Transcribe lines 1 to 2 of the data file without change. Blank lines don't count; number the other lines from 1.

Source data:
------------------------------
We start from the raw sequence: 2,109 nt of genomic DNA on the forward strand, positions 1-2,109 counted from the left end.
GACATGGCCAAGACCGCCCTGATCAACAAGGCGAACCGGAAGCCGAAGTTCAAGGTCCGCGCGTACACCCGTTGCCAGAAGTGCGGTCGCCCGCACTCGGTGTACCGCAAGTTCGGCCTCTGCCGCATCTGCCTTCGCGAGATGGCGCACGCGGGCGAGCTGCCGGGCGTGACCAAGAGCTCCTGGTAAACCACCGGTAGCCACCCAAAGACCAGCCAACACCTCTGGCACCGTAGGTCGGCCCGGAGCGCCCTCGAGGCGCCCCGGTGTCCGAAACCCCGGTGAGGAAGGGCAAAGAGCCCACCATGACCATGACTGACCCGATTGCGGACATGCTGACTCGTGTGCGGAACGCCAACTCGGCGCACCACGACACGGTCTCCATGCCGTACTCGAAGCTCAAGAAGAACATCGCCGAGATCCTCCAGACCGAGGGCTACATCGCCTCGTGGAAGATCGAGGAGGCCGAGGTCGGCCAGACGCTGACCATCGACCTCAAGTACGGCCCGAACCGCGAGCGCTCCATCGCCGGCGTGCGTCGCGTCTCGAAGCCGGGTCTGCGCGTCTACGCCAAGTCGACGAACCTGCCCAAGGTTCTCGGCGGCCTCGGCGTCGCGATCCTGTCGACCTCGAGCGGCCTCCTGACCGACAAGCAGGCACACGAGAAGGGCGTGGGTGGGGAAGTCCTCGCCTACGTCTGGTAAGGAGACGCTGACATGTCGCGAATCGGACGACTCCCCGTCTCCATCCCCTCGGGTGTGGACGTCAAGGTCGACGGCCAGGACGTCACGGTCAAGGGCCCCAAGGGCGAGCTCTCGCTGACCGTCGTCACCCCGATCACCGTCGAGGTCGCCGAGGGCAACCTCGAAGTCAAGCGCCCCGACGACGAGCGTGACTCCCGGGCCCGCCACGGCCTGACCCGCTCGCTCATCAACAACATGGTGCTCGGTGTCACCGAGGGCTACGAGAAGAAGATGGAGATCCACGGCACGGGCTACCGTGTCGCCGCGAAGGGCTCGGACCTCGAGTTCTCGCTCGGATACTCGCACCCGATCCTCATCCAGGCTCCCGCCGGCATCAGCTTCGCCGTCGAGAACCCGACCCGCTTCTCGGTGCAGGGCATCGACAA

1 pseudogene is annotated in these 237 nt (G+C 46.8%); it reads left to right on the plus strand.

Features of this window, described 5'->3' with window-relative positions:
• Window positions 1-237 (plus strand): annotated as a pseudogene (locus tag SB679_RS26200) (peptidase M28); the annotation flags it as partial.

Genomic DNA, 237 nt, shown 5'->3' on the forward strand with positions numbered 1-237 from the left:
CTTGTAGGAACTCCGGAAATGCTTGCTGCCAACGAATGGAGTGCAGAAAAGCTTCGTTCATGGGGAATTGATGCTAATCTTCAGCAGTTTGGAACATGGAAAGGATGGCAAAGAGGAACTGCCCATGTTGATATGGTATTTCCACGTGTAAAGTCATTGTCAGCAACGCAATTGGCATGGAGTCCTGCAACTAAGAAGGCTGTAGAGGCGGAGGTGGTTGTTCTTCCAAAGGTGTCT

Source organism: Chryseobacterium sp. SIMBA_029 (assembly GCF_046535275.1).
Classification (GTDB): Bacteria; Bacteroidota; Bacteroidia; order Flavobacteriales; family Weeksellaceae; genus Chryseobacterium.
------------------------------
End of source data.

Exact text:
We start from the raw sequence: 2,109 nt of genomic DNA on the forward strand, positions 1-2,109 counted from the left end.
GACATGGCCAAGACCGCCCTGATCAACAAGGCGAACCGGAAGCCGAAGTTCAAGGTCCGCGCGTACACCCGTTGCCAGAAGTGCGGTCGCCCGCACTCGGTGTACCGCAAGTTCGGCCTCTGCCGCATCTGCCTTCGCGAGATGGCGCACGCGGGCGAGCTGCCGGGCGTGACCAAGAGCTCCTGGTAAACCACCGGTAGCCACCCAAAGACCAGCCAACACCTCTGGCACCGTAGGTCGGCCCGGAGCGCCCTCGAGGCGCCCCGGTGTCCGAAACCCCGGTGAGGAAGGGCAAAGAGCCCACCATGACCATGACTGACCCGATTGCGGACATGCTGACTCGTGTGCGGAACGCCAACTCGGCGCACCACGACACGGTCTCCATGCCGTACTCGAAGCTCAAGAAGAACATCGCCGAGATCCTCCAGACCGAGGGCTACATCGCCTCGTGGAAGATCGAGGAGGCCGAGGTCGGCCAGACGCTGACCATCGACCTCAAGTACGGCCCGAACCGCGAGCGCTCCATCGCCGGCGTGCGTCGCGTCTCGAAGCCGGGTCTGCGCGTCTACGCCAAGTCGACGAACCTGCCCAAGGTTCTCGGCGGCCTCGGCGTCGCGATCCTGTCGACCTCGAGCGGCCTCCTGACCGACAAGCAGGCACACGAGAAGGGCGTGGGTGGGGAAGTCCTCGCCTACGTCTGGTAAGGAGACGCTGACATGTCGCGAATCGGACGACTCCCCGTCTCCATCCCCTCGGGTGTGGACGTCAAGGTCGACGGCCAGGACGTCACGGTCAAGGGCCCCAAGGGCGAGCTCTCGCTGACCGTCGTCACCCCGATCACCGTCGAGGTCGCCGAGGGCAACCTCGAAGTCAAGCGCCCCGACGACGAGCGTGACTCCCGGGCCCGCCACGGCCTGACCCGCTCGCTCATCAACAACATGGTGCTCGGTGTCACCGAGGGCTACGAGAAGAAGATGGAGATCCACGGCACGGGCTACCGTGTCGCCGCGAAGGGCTCGGACCTCGAGTTCTCGCTCGGATACTCGCACCCGATCCTCATCCAGGCTCCCGCCGGCATCAGCTTCGCCGTCGAGAACCCGACCCGCTTCTCGGTGCAGGGCATCGACAA